House Democrats today blasted proposals laid out in President Barack Obama’s Thursday jobs speech, expressing concern that their priorities would be negotiated away.
White House economic adviser Gene Sperling briefed Members on the specifics of Obama’s $447 billion plan during Friday’s Caucus meeting. According to Democratic aides, liberals, including Reps. Zoe Lofgren (Calif.) and Jim Moran (Va.), challenged Sperling on the plan and complained that it was too small. Between the speech and the summer’s grueling debt limit debate, one aide said “Democrats are disillusioned.”
The deflated feeling also comes as Democrats are panicking over a special election race in New York that has their candidate, David Weprin, trailing Republican Bob Turner by six points according to a Siena College poll released Friday morning.
And looking ahead to 2012, Rep. Raúl Grijalva (D-Ariz.) said, “There’s a sense out there that if we don’t motivate the base it’s going to be a tough election.”
Members of the Progressive Caucus, including Grijalva, cheered Obama’s pledge to push for infrastructure projects and more money for teachers and school construction, but said they worry the tax cuts for business that the president outlined will overshadow those proposals. Further, Democrats fear that, like the December deal to extend the Bush-era tax cuts and the summer’s debate over the debt limit increase, Obama will ultimately compromise Democratic priorities to make a deal.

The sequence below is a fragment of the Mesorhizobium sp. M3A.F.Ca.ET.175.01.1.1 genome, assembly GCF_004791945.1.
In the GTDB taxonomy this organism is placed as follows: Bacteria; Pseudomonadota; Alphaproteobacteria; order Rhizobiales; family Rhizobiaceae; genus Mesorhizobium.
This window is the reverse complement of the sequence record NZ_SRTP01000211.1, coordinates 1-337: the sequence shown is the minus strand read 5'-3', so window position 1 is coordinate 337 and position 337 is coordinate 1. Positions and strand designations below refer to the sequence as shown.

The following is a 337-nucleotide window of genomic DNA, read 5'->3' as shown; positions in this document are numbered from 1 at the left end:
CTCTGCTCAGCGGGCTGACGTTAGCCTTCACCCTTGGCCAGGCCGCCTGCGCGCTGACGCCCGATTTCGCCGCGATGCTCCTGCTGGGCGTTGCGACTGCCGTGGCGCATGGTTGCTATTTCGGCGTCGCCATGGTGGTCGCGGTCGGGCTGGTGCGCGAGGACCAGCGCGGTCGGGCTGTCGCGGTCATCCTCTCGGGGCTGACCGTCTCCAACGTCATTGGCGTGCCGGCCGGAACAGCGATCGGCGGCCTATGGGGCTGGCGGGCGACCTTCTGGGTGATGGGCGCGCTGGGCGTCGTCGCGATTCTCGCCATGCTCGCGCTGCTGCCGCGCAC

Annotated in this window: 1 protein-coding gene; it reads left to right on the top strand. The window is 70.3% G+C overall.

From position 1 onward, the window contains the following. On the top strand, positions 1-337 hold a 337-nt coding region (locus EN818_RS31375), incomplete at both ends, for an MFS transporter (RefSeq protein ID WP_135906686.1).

“If the past is any indication for the future, I think there’s a great concern that the president will negotiate away the stimulus part of it that we think is going to create jobs,” said Rep. Luis Gutierrez, highlighting the $50 billion that would go toward proposals for construction projects.
“I was delighted to hear the president’s speech, I think it was a step in the right direction, but I don’t want him to negotiate away,” the Illinois Democrat went on. “In the end, if all the tax cuts are approved and that’s it, then you’re going to have a Republican president deliver that speech next year.”
House Minority Leader Nancy Pelosi (D-Calif.) said today that “if it is just more tax cuts for the wealthy as a job creator, that didn’t work during the Bush administration, so there is no use going down that path again.”
Rep. Christopher H. Smith, R-N.J., left, David Goldman, center, and Arvind Chawdra right, attend a news conference in the Rayburn House Office Building on international child abduction. Goldman and Chawdra are fathers whose children were abducted by their mothers and taken abroad.
Each year since 1990, CQ Roll Call has reviewed the financial disclosures of all 541 senators, representatives and delegates to determine the 50 richest members of Congress. This year's report, derived from forms covering the calendar year 2012, shows it took a net worth of $6.67 million to crack the exclusive club.